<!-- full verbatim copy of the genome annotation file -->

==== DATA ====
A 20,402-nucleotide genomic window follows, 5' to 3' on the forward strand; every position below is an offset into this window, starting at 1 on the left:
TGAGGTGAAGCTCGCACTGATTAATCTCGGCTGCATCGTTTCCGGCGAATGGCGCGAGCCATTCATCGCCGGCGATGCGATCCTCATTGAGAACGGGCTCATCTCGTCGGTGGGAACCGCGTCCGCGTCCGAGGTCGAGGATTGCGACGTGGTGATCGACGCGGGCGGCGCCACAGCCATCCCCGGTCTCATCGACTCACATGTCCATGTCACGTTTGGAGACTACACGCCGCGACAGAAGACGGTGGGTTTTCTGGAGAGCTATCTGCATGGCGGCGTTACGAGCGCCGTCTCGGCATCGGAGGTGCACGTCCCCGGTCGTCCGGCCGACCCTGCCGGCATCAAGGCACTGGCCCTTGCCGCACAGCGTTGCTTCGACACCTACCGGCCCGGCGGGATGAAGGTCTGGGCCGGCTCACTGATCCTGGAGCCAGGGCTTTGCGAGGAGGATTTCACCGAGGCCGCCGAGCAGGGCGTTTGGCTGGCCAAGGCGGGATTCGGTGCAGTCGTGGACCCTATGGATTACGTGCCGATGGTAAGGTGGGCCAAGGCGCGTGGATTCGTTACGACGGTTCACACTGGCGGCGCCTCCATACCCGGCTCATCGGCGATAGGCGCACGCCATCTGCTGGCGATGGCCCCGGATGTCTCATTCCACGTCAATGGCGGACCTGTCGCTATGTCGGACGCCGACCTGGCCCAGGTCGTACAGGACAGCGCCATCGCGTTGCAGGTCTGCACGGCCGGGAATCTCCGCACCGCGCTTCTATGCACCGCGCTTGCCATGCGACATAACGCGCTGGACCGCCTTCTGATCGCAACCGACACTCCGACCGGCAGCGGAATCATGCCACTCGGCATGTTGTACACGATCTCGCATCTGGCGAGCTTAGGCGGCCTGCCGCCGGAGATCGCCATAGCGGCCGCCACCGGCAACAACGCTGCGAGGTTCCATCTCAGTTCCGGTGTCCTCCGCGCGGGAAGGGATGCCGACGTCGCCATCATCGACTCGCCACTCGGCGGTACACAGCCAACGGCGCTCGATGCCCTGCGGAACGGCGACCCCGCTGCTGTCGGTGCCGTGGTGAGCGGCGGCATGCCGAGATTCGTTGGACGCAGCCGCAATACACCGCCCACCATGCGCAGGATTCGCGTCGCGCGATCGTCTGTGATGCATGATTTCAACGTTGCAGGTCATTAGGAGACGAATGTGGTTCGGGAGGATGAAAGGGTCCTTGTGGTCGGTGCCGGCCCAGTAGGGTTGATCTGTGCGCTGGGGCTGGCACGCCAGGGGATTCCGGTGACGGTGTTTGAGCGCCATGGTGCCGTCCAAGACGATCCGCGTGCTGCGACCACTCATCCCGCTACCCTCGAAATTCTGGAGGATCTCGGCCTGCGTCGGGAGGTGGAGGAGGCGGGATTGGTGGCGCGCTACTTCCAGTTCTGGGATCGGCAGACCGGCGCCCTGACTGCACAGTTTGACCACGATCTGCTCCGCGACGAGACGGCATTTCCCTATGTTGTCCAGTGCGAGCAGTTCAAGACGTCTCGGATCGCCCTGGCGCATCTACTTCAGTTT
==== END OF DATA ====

A 20,402-nucleotide genomic window follows, 5' to 3' on the forward strand; every position below is an offset into this window, starting at 1 on the left:
TGAGGTGAAGCTCGCACTGATTAATCTCGGCTGCATCGTTTCCGGCGAATGGCGCGAGCCATTCATCGCCGGCGATGCGATCCTCATTGAGAACGGGCTCATCTCGTCGGTGGGAACCGCGTCCGCGTCCGAGGTCGAGGATTGCGACGTGGTGATCGACGCGGGCGGCGCCACAGCCATCCCCGGTCTCATCGACTCACATGTCCATGTCACGTTTGGAGACTACACGCCGCGACAGAAGACGGTGGGTTTTCTGGAGAGCTATCTGCATGGCGGCGTTACGAGCGCCGTCTCGGCATCGGAGGTGCACGTCCCCGGTCGTCCGGCCGACCCTGCCGGCATCAAGGCACTGGCCCTTGCCGCACAGCGTTGCTTCGACACCTACCGGCCCGGCGGGATGAAGGTCTGGGCCGGCTCACTGATCCTGGAGCCAGGGCTTTGCGAGGAGGATTTCACCGAGGCCGCCGAGCAGGGCGTTTGGCTGGCCAAGGCGGGATTCGGTGCAGTCGTGGACCCTATGGATTACGTGCCGATGGTAAGGTGGGCCAAGGCGCGTGGATTCGTTACGACGGTTCACACTGGCGGCGCCTCCATACCCGGCTCATCGGCGATAGGCGCACGCCATCTGCTGGCGATGGCCCCGGATGTCTCATTCCACGTCAATGGCGGACCTGTCGCTATGTCGGACGCCGACCTGGCCCAGGTCGTACAGGACAGCGCCATCGCGTTGCAGGTCTGCACGGCCGGGAATCTCCGCACCGCGCTTCTATGCACCGCGCTTGCCATGCGACATAACGCGCTGGACCGCCTTCTGATCGCAACCGACACTCCGACCGGCAGCGGAATCATGCCACTCGGCATGTTGTACACGATCTCGCATCTGGCGAGCTTAGGCGGCCTGCCGCCGGAGATCGCCATAGCGGCCGCCACCGGCAACAACGCTGCGAGGTTCCATCTCAGTTCCGGTGTCCTCCGCGCGGGAAGGGATGCCGACGTCGCCATCATCGACTCGCCACTCGGCGGTACACAGCCAACGGCGCTCGATGCCCTGCGGAACGGCGACCCCGCTGCTGTCGGTGCCGTGGTGAGCGGCGGCATGCCGAGATTCGTTGGACGCAGCCGCAATACACCGCCCACCATGCGCAGGATTCGCGTCGCGCGATCGTCTGTGATGCATGATTTCAACGTTGCAGGTCATTAGGAGACGAATGTGGTTCGGGAGGATGAAAGGGTCCTTGTGGTCGGTGCCGGCCCAGTAGGGTTGATCTGTGCGCTGGGGCTGGCACGCCAGGGGATTCCGGTGACGGTGTTTGAGCGCCATGGTGCCGTCCAAGACGATCCGCGTGCTGCGACCACTCATCCCGCTACCCTCGAAATTCTGGAGGATCTCGGCCTGCGTCGGGAGGTGGAGGAGGCGGGATTGGTGGCGCGCTACTTCCAGTTCTGGGATCGGCAGACCGGCGCCCTGACTGCACAGTTTGACCACGATCTGCTCCGCGACGAGACGGCATTTCCCTATGTTGTCCAGTGCGAGCAGTTCAAGACGTCTCGGATCGCCCTGGCGCATCTACTTCAGTTT